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Development of a sensor suite to determine plant water potential

Published by the American Society of Agricultural and Biological Engineers, St. Joseph, Michigan www.asabe.org

Citation:  2010 Pittsburgh, Pennsylvania, June 20 - June 23, 2010  1009450.(doi:10.13031/2013.29910)
Authors:   Vasu Udompetaikul, Shrini K Upadhyaya, David C Slaughter, Bruce D Lampinen
Keywords:   plant water potential, plant water status, leaf temperature, infrared thermometer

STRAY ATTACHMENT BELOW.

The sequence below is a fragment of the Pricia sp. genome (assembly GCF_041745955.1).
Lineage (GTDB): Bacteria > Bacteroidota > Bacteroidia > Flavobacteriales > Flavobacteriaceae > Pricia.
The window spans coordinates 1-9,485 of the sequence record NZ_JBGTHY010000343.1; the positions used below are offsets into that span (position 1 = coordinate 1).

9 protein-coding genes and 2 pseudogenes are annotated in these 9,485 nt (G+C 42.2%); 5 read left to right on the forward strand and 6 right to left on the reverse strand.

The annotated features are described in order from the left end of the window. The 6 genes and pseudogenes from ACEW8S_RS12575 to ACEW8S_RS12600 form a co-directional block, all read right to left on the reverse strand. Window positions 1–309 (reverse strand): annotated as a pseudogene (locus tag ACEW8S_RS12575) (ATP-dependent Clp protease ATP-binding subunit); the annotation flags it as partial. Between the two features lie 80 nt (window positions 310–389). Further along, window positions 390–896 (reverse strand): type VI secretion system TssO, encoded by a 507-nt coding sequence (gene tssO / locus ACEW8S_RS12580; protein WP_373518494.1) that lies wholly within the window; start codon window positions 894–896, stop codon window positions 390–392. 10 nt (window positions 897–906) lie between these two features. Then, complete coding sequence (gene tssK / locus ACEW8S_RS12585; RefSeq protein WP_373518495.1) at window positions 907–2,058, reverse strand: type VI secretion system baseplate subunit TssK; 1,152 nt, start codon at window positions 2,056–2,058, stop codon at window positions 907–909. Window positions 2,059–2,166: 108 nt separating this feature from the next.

The goal of this research was to develop a mobile sensor suite to determine plant water status in almonds and walnuts. The sensor suite consisted of an infrared thermometer to measure leaf temperature and additional sensors to measure relevant ambient conditions such as light intensity, air temperature, air humidity, and wind speed. In the Summer of 2009, the system was used to study the relationship between leaf temperature, plant water status, and relevant microclimatic information in an almond and a walnut orchard. A pressure chamber was used to measure stem water potential to represent the plant water status. Empirical prediction equations for temperature difference between leaf and air (TL -Ta) as functions of stem water potential, light intensity, air vapor pressure deficit, and wind speed were developed and validated for both crops. We found that wind speed was not significant for both crops in our experiments. Air vapor pressure deficit was significant only in almonds. The R2 values for the prediction equations were 0.71 and 0.70 for almonds and walnuts, respectively. These models were able to predict (TL -Ta) for the respective validation sets quite well. The R2 value for the validation sets was 0.76 for both crops. To improve the predictability, data measured from multiple leaves on the same tree under similar lighting conditions were averaged. The R2 values improved to 0.83 and 0.84 for almonds and walnuts, respectively when these average values were used in developing prediction equations. These results demonstrate the feasibility that the sensor suite can be used to determine plant water status.

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